Here we are a week out from Austin Scott’s victory over incumbent Congressman Jim Marshall and what a better time to reflect upon this campaign. How did Scott manage to do what Calder Clay, Mac Collins, and Rick Goddard couldn’t do? One could say that Austin just rode the wave crossing the country – but I think that theory is lacking.
Mac Collins attempted to tie Marshall to his national party – didn’t work. Rick Goddard tried to tie Marshall to Nancy Pelosi – didn’t work. The anti-Pelosi backlash surely had something to do with Scott’s victory, but he had to tie Marshall to Pelosi and that required work on his part. Ultimately Marshall’s downfall was his failure to define himself. Looking at his voting record, Marshall is a moderate in a sea of extremes. Some votes conservative, some liberal. But two weeks out, Jim Marshall was making commercials and speeches saying he wouldn’t vote for Nancy Pelosi. Distancing himself from the Speaker of the House. Some people pointed out that in 2008, he stated that it didn’t matter who he voted for Speaker. That argument didn’t catch much traction, but it appears the damage had already been done. Marshall had been tied to Nancy Pelosi.
As I drove through GA-8 on my daily 140 mile roundtrip commute, I noticed something that I had never seen before in this district. Signs. Ok, so I have always seen signs in this district. But these signs were different. In 2008, I can count the number of signs I saw in Dodge County and Bleckley County for Rick Goddard on one hand. Austin’s team pushed signs out and had them everywhere, not just Houston. But there was more than just Scott and Marshall signs. Two of the more notable homemade signs I saw read: “JIM MARSHALL = NANCY PELOSI ‘NUFF SAID” and “FIRE NANCY PELOSI, VOTE OUT MARSHALL.” A lot of people question the effectiveness of yard signs, I think they are good tools and I think they really helped push Austin to victory.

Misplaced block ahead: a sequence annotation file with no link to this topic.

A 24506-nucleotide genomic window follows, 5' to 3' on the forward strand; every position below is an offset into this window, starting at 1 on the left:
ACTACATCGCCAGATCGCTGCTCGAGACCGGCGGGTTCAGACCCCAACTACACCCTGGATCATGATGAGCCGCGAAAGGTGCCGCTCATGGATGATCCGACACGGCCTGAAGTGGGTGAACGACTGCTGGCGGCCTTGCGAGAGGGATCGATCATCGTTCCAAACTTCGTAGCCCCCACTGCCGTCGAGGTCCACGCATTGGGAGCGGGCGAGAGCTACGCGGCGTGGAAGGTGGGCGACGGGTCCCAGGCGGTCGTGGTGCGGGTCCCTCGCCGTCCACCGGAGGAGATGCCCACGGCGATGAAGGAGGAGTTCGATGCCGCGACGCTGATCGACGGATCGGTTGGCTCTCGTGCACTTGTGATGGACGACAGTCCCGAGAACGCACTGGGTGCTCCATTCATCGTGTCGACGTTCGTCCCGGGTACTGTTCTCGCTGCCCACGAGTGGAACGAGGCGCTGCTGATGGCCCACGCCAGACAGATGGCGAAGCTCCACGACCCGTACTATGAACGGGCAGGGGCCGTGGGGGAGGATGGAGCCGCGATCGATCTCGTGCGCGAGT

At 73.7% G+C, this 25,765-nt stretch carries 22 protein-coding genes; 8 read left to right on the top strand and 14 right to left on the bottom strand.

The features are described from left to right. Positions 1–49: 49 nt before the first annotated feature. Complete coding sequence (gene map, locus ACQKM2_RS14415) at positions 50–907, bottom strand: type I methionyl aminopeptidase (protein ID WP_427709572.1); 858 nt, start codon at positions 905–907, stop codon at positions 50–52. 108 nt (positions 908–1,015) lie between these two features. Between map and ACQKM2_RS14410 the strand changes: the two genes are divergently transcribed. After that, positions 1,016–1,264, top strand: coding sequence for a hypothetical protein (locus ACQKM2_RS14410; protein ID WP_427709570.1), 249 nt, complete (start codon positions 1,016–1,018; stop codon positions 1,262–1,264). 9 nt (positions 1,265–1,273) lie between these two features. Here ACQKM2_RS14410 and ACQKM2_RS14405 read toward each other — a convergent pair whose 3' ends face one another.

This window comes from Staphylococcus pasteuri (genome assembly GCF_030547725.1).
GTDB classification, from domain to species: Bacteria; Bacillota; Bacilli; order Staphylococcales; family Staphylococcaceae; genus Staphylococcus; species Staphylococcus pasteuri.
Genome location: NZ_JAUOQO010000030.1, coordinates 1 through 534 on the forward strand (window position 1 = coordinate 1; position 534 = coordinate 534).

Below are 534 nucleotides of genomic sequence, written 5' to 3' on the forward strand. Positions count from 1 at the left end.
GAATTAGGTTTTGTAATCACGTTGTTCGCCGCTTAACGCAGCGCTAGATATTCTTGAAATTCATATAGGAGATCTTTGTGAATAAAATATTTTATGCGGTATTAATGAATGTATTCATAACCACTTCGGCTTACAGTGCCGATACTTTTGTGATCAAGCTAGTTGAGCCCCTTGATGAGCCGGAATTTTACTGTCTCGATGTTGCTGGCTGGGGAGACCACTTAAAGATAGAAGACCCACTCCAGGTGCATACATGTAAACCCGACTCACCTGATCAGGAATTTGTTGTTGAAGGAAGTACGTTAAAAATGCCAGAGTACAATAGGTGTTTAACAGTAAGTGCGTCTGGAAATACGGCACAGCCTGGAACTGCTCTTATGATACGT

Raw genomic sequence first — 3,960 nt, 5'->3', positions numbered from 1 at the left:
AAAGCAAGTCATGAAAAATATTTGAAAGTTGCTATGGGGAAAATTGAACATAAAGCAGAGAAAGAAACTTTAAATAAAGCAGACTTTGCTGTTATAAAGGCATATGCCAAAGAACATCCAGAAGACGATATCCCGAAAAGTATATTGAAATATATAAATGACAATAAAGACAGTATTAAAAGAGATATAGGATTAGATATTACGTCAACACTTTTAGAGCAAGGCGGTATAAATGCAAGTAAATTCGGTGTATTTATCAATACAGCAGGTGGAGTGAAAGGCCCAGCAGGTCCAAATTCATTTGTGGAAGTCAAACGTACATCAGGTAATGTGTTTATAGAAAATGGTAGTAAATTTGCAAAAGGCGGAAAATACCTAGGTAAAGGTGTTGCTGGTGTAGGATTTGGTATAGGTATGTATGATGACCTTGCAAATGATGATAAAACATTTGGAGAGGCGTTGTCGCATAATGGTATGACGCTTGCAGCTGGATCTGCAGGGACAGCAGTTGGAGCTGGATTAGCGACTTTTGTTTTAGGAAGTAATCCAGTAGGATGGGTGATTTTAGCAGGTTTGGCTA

I would be remiss if I didn’t talk about the candidates, both of them worked hard. Marshall had his people on the ground moving and Scott himself was working the phones early on. Listening to Marshall speak after conceding, it should be clear to everyone that he has a sharp political mind and I honestly doubt his political life is over.
All of that said, Scott won not just because he tied Marshall to Pelosi but because he’s a good candidate and fought hard. Victory wasn’t won in one large county, in Houston Scott barely beat Marshall. In Bibb, Scott was soundly defeated by Marshall. But in counties like Pulaski, Bleckley, Wilcox, and Dodge – that is where Austin got his win. In Dodge County, Austin won 3 out of every 5 votes casted to Marshal’s 2. Previously Dodge had been a solid Democratic Party voting county. Dodge is like a lot of rural counties in this state, rich with local offices filled by Democrats – that’s something that has been changing in recent years. As rural Georgians identify more and more with Republicans, the harder it will be to run as a conservative Democrat.
GA-8 wasn’t won simply because of a national tide against Democrats. It was won through hard work and shifting partisan identification in rural Georgia.